Licorice root (Glycyrrhiza glabra) is a close second for me because of it’s action as a secretolytic expectorant.  That is to say it loosens sticky mucous that is being stubborn and not moving out of the lungs like we need it to.  It is antiviral, anti-inflammatory, and slows replication of SARS, MERS, and COVID-19 viruses.

Echinacea (Echinacea purpurea) is a go-to for immune support, but in this case, we value it just as much for it’s lymphatic support and a specific proclivity for influenza in its antibacterial, antiviral and antifungal actions.

Garlic (Allium sativum) is probably the easiest of the herbs to incorporate into your diet.  We’re including it here for its effectiveness against influenza A & B, but also viral pneumonia and rhinovirus.  My favorite thing to make with garlic is Fire Cider.  Fire cider has a long history in folk medicine (and recent controversy).  We shared an entire blog post recently about how to make it, and how to incorporate it into cold & flu season- find it here:

         In the adaptogen field, I would focus on ones like ashwagandha (Withania somnifera) for it’s anti-inflammatory action, but as much for it’s antispasmodic action on coughs, and the ability to modulate (aka balance out) the immune system response.  This really kicks in when you’re looking at a cytokine storm problem.  Cordyceps (Cordyceps militaris) improves lung function, while schisandra (Schisandra chinensis) is high in vitamin C, works as an expectorant, anti-inflammatory and an immune tonic.  Last but not least, I favor tulsi, or holy basil (Ocimum gratissimum) for it’s anti-viral, anti-bacterial, expectorant and immunomodulation action similar to ashawandha and schisandra.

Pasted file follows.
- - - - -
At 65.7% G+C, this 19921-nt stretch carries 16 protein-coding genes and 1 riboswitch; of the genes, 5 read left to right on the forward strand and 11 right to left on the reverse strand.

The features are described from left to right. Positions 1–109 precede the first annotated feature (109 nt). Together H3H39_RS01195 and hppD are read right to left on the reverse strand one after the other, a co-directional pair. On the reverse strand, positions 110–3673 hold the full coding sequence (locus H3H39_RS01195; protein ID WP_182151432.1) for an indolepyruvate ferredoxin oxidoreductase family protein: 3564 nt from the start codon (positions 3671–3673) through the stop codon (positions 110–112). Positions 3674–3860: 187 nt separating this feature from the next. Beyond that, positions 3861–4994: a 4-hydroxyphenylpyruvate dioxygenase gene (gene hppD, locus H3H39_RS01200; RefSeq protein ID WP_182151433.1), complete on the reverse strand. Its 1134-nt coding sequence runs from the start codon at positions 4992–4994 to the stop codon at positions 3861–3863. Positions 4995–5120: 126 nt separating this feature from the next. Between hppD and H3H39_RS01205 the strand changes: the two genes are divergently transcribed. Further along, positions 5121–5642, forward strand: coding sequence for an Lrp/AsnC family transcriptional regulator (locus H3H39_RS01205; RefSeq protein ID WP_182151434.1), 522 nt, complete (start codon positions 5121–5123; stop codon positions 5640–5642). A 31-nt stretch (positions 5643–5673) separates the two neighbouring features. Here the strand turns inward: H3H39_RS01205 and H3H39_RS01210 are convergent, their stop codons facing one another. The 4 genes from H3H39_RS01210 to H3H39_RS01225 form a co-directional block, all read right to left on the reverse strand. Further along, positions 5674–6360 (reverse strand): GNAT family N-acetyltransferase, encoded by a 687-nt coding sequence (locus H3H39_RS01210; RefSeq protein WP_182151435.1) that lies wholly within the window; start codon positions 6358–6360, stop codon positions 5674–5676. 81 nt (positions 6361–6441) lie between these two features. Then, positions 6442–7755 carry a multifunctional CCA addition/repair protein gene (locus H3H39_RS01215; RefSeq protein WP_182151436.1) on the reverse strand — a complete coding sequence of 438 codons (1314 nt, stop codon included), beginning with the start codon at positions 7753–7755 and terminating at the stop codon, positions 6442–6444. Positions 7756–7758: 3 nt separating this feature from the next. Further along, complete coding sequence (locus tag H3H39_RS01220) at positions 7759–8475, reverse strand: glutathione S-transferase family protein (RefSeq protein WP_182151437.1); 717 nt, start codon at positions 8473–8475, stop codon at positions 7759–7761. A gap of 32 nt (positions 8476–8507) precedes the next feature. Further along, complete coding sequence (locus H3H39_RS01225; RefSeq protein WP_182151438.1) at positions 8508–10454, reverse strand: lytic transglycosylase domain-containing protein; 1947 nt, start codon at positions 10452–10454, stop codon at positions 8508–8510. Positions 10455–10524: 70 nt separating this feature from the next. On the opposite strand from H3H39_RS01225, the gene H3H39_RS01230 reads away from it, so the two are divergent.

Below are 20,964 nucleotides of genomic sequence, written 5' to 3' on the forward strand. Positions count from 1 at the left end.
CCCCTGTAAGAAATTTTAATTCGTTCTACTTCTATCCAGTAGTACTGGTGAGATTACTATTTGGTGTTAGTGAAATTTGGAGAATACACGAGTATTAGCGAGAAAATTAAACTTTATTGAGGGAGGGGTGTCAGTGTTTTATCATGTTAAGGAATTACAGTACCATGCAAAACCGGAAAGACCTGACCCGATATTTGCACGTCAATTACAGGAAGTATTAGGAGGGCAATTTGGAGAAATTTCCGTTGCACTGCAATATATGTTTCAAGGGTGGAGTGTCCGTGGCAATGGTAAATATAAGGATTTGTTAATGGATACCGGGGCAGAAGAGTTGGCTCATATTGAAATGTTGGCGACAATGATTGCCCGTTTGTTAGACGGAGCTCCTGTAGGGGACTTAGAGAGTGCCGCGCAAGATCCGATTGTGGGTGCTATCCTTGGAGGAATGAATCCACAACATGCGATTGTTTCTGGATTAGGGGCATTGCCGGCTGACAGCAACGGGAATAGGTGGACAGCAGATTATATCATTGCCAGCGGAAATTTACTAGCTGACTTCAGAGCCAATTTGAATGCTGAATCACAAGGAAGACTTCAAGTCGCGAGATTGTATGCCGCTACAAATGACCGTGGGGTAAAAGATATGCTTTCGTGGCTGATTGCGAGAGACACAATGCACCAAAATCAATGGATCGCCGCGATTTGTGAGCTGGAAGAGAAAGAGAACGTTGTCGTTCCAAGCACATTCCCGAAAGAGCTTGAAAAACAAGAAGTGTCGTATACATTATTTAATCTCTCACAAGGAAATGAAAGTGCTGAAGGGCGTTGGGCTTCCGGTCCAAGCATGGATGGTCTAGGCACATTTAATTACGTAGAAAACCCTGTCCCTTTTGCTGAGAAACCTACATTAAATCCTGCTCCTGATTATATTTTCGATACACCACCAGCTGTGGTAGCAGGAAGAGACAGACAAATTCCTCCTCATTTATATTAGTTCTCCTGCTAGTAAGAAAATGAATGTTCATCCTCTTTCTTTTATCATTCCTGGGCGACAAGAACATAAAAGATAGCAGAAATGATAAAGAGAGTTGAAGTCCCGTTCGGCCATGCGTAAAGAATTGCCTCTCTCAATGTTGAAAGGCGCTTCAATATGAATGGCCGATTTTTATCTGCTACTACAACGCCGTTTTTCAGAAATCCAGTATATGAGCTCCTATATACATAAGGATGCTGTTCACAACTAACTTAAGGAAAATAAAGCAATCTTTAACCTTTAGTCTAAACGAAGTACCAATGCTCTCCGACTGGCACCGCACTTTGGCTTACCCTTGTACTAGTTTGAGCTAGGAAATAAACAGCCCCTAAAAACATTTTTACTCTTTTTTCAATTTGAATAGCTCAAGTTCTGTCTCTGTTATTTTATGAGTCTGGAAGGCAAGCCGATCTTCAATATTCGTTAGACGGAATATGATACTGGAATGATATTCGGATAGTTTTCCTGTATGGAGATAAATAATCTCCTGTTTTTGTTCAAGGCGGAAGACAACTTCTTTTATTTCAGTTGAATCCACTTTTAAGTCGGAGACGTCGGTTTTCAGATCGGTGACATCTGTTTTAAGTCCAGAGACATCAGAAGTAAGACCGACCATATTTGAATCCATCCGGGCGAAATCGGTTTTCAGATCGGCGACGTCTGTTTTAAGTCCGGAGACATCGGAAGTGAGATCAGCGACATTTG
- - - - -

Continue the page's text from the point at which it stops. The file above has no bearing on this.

Remember, coronavirus is essentially a lower respiratory infection, with a side of immune system overreaction. We need to keep the lymphatic system moving and cleaning up the mess, so we don’t find ourselves in an official state of inflammation.  Echinacea is one of those herbs that supports lymphatic function and supports immune response.

         The cough that accompanies the infection will be the next part to address- you need something that will soothe the cough so the person can get some rest, but you also need a balance that encourages the expectorant action of the lungs clearing themselves- again, the definition of natural health and holistic medicine is the idea that the body can heal it’s self, it just needs a little support sometimes! My favorite blend for this is our Wracked Tea Blend made with passionflower (Passiflora incarnate), valerian (Valeriana officinalis) and mullein (Verbascum thapsus).

         So, to summarize- support your body by giving it good food, good exercise, and good rest.  Keep the lymph flowing with purposeful movement, and build up your immune system with herbal allies. If you do become ill with a cold, the flu, or any variation of those, give your body what it needs in herbal support to move the congestion out of the lungs to improve recovery. All of the herbs and suggestions I’ve laid out in this post are available on our website, and we are available to answer questions at any time through our contact points. (

          Of course, if you are sick, it’s always a good idea to seek the advice of your physician or other healthcare practitioner.


Calhoun, L. D. (2019, December 24). Fire Cider: The History, the Recipe, and the Controversy... Retrieved March 3, 2020, from

Elderberry and interferon could cure Novel Coronavirus (2019-nCoV) infection. (2020, February 4). Retrieved March 3, 2020, from

Jr., W. C. S. (2017, January 25). Definition of Antiviral. Retrieved March 3, 2020, from

Little, C. (2020, March 1). Coronavirus and Herbs ~ a two part plan! Retrieved March 3, 2020, from

Noveille, A. (2020, February 28). Coronavirus, Herbalism, and Pandemic Preparedness. Retrieved March 3, 2020, from